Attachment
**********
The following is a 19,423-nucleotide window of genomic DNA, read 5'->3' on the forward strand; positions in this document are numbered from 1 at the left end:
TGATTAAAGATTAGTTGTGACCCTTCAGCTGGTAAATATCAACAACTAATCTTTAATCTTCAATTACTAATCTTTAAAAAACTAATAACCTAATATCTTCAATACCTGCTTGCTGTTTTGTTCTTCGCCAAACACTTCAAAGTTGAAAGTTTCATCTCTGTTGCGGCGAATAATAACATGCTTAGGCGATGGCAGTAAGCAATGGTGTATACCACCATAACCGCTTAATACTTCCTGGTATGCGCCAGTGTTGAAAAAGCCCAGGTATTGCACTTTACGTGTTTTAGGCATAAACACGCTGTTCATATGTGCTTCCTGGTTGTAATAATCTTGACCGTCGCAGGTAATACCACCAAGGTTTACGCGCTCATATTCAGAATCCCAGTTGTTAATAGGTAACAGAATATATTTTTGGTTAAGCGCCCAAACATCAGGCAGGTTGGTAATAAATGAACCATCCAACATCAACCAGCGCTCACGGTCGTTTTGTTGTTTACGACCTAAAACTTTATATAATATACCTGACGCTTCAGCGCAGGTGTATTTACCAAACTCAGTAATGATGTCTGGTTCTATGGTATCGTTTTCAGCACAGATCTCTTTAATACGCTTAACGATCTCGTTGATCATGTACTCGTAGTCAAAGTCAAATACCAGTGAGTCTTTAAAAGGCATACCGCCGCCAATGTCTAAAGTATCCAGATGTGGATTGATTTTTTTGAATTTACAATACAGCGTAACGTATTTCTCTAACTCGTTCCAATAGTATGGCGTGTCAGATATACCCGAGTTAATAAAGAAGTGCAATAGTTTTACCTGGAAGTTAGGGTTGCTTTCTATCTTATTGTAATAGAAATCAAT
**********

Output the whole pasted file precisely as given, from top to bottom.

The following is a 19,423-nucleotide window of genomic DNA, read 5'->3' on the forward strand; positions in this document are numbered from 1 at the left end:
TGATTAAAGATTAGTTGTGACCCTTCAGCTGGTAAATATCAACAACTAATCTTTAATCTTCAATTACTAATCTTTAAAAAACTAATAACCTAATATCTTCAATACCTGCTTGCTGTTTTGTTCTTCGCCAAACACTTCAAAGTTGAAAGTTTCATCTCTGTTGCGGCGAATAATAACATGCTTAGGCGATGGCAGTAAGCAATGGTGTATACCACCATAACCGCTTAATACTTCCTGGTATGCGCCAGTGTTGAAAAAGCCCAGGTATTGCACTTTACGTGTTTTAGGCATAAACACGCTGTTCATATGTGCTTCCTGGTTGTAATAATCTTGACCGTCGCAGGTAATACCACCAAGGTTTACGCGCTCATATTCAGAATCCCAGTTGTTAATAGGTAACAGAATATATTTTTGGTTAAGCGCCCAAACATCAGGCAGGTTGGTAATAAATGAACCATCCAACATCAACCAGCGCTCACGGTCGTTTTGTTGTTTACGACCTAAAACTTTATATAATATACCTGACGCTTCAGCGCAGGTGTATTTACCAAACTCAGTAATGATGTCTGGTTCTATGGTATCGTTTTCAGCACAGATCTCTTTAATACGCTTAACGATCTCGTTGATCATGTACTCGTAGTCAAAGTCAAATACCAGTGAGTCTTTAAAAGGCATACCGCCGCCAATGTCTAAAGTATCCAGATGTGGATTGATTTTTTTGAATTTACAATACAGCGTAACGTATTTCTCTAACTCGTTCCAATAGTATGGCGTGTCAGATATACCCGAGTTAATAAAGAAGTGCAATAGTTTTACCTGGAAGTTAGGGTTGCTTTCTATCTTATTGTAATAGAAATCAAT